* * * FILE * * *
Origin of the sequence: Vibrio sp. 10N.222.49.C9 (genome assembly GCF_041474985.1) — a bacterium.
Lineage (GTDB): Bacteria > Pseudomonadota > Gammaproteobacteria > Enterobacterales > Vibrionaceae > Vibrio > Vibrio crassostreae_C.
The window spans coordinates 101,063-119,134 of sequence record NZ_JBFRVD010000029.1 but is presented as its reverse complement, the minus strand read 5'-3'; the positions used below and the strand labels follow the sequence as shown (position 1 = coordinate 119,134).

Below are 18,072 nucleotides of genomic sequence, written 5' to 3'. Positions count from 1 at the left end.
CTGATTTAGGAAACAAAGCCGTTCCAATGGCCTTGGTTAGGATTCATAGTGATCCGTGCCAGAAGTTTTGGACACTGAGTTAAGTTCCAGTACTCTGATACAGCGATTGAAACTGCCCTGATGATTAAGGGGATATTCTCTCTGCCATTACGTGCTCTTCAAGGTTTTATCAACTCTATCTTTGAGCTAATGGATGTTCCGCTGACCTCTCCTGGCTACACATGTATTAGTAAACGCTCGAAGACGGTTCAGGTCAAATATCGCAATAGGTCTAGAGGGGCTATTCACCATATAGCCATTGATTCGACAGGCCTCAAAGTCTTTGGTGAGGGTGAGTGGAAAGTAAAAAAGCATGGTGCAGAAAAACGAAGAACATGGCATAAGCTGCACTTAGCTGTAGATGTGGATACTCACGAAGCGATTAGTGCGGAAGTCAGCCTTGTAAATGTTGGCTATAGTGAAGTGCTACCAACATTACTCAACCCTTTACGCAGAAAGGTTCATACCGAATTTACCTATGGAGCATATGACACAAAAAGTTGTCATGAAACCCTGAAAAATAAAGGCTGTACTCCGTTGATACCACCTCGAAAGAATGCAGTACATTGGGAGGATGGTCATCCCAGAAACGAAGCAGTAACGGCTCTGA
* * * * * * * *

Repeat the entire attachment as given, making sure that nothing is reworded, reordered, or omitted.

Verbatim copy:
Origin of the sequence: Vibrio sp. 10N.222.49.C9 (genome assembly GCF_041474985.1) — a bacterium.
Lineage (GTDB): Bacteria > Pseudomonadota > Gammaproteobacteria > Enterobacterales > Vibrionaceae > Vibrio > Vibrio crassostreae_C.
The window spans coordinates 101,063-119,134 of sequence record NZ_JBFRVD010000029.1 but is presented as its reverse complement, the minus strand read 5'-3'; the positions used below and the strand labels follow the sequence as shown (position 1 = coordinate 119,134).

Below are 18,072 nucleotides of genomic sequence, written 5' to 3'. Positions count from 1 at the left end.
CTGATTTAGGAAACAAAGCCGTTCCAATGGCCTTGGTTAGGATTCATAGTGATCCGTGCCAGAAGTTTTGGACACTGAGTTAAGTTCCAGTACTCTGATACAGCGATTGAAACTGCCCTGATGATTAAGGGGATATTCTCTCTGCCATTACGTGCTCTTCAAGGTTTTATCAACTCTATCTTTGAGCTAATGGATGTTCCGCTGACCTCTCCTGGCTACACATGTATTAGTAAACGCTCGAAGACGGTTCAGGTCAAATATCGCAATAGGTCTAGAGGGGCTATTCACCATATAGCCATTGATTCGACAGGCCTCAAAGTCTTTGGTGAGGGTGAGTGGAAAGTAAAAAAGCATGGTGCAGAAAAACGAAGAACATGGCATAAGCTGCACTTAGCTGTAGATGTGGATACTCACGAAGCGATTAGTGCGGAAGTCAGCCTTGTAAATGTTGGCTATAGTGAAGTGCTACCAACATTACTCAACCCTTTACGCAGAAAGGTTCATACCGAATTTACCTATGGAGCATATGACACAAAAAGTTGTCATGAAACCCTGAAAAATAAAGGCTGTACTCCGTTGATACCACCTCGAAAGAATGCAGTACATTGGGAGGATGGTCATCCCAGAAACGAAGCAGTAACGGCTCTGA